BPD Lt.'s rape charge, resignation impacts future cases, attorney says

Birmingham Police Lt. Peter Williston (Jefferson County Jail)

UPDATE: A former Birmingham Police lieutenant is out of a job and out on bail from a rape charge of an underage family member.

According to former Lt. Peter Williston's representing attorney he resigned from his position effective immediately.

Williston was taken into custody Monday and left jail on a $50,000 bond Tuesday.

His arrest could have a legal ripple effect. A criminal defense attorney told ABC 33/40 this is a game changer when it comes to future court proceedings.

He says while the former Public Information Officer may be out of jail, he is certainly not out of the clear.

An attorney says it can be blood in the water for any investigation he’s worked on that enters the courtroom.

What happens if the ones enforcing the law are accused of breaking it?

The man who was one of Birmingham's top rangking officers is and it has legal ramifications.

Hours after his resignation Tuesday night, the accusation of Williston raping an underage family member is shaking up more than public trust says defense attorney Victor Revill.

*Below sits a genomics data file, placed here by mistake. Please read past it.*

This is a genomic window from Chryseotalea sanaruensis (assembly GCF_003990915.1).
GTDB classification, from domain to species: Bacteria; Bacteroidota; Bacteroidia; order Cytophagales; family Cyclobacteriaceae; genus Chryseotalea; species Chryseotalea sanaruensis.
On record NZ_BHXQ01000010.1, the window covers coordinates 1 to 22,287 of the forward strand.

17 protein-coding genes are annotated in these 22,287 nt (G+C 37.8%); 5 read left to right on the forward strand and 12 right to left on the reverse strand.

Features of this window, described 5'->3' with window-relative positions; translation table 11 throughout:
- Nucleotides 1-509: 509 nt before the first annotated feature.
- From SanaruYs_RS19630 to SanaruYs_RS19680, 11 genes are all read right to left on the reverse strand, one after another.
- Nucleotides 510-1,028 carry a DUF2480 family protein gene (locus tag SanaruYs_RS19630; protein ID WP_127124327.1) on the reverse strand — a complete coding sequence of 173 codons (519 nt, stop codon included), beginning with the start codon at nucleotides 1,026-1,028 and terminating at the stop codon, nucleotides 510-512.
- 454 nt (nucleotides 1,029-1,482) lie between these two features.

"Me personally as a criminal defense attorney I despise bad cops. I’m not saying Williston is a bad cop because I don’t know, but if there’s a bad cop involved it definitely makes it a better case for my client," Revill says.

Think of it this way: it's a matter of trust according to Revill. He says, “Now there’s a credibility issue or at least he is suspect for a credibility issue. Any time (an) officer gets charged with something, any criminal defense attorney is gonna use that against him if they come into court."

The bottom line is this says Revill. When you have someone like Williston, who was once responsible for the entire East Precinct and the head of releasing information to the public, who is now facing serious charges... it hurts a prosecutor's case that may have involved him as a cop.

"The prosecution is not going to want to bring that officer in to testify in a case because that officer is already being prosecuted," he says.

I did reach out to Jefferson County District Attorney Mike Anderton but he did not call ABC 33/40 Reporter Patrick Thomas back at the time of our newscast.

In the past, Anderton did say if an officer "was the lead investigator, certainly it might" have some impact on those cases.

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